I’ve forgotten the correct way to pray and I’m not on the best of terms with any deity. I’m a cliché, praying at the eleventh hour. I have more faith in Teresa than I do in any omniscient power. Desperate times, desperate measures. I’m out of options. I don’t care who’s listening: angels, devils, Buddha, Muhammad, God, Thor—if any of them can heal Teresa, I’ll grovel and do their bidding for eternity. I pour every bit of hope into my makeshift prayer.
Father, God of mercy and healing, forgive me of my sins. Teresa has enough faith for the two of us and trusts that You’re listening. I hope You are. I don’t know what to do. She’s not getting better. The doctors are trying everything. Please help. She’s just a child. You already took my papa, Connie, and Steven. Please don’t take Teresa. Please. I’ll do anything. Amen.
I clench my jaw, holding back a sob as grief claws at my throat. A tear escapes, slides down my cheek, and clings to my jaw. I wipe it away. I’m so tired. Tired of fighting. Tired of being angry. Tired of worrying. Tired of being alone. Tired of being strong. I stay with my eyes closed, kneeling, resting in the eerie stillness of the basilica before I fight with Teresa to leave. She never wants to. She always says she hasn’t heard her answer yet, and she has to stay longer.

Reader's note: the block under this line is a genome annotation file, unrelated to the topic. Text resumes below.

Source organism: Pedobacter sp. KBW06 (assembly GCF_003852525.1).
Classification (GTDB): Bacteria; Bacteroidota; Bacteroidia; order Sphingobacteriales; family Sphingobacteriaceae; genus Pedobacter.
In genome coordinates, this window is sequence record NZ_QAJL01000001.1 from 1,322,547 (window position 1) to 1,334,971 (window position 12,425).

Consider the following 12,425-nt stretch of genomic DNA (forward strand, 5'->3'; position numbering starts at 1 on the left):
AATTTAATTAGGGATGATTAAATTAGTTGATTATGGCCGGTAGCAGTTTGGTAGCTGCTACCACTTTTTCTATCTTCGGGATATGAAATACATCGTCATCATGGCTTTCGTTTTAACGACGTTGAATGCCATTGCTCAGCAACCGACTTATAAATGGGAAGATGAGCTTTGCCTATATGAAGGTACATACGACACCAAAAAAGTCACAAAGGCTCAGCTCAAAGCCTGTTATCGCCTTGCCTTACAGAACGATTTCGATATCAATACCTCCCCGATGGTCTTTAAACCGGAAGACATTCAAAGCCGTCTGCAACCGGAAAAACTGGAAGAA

The woman’s voice isn’t known to me, distant, raspy, and no louder than a rustle of newspaper blowing in the wind. I’m dreaming. I must be. I got home late after playing a gig last night and snagged four hours of sleep before picking up Teresa at my mom’s house this morning so we could come here and mourn the one-year anniversary of her parents’ death.
My eyelids are heavy as I open them and check on Teresa. She’s still praying. I wipe the remnants of another rogue tear and hear a whisper of a single chord played on an indiscernible instrument coming from behind me. It resonates through my body. I feel lighter. A burden lifted. No one is playing the organ and no one is singing. I can’t pinpoint the source of the tone, and I give up searching for it. That’s when a silver light appears in my peripheral vision and darts toward the back of the basilica. On reflex, I turn my head to follow it, certain I’ll find nothing there and affirm my imagination is on overdrive from lack of sleep. I’m wrong.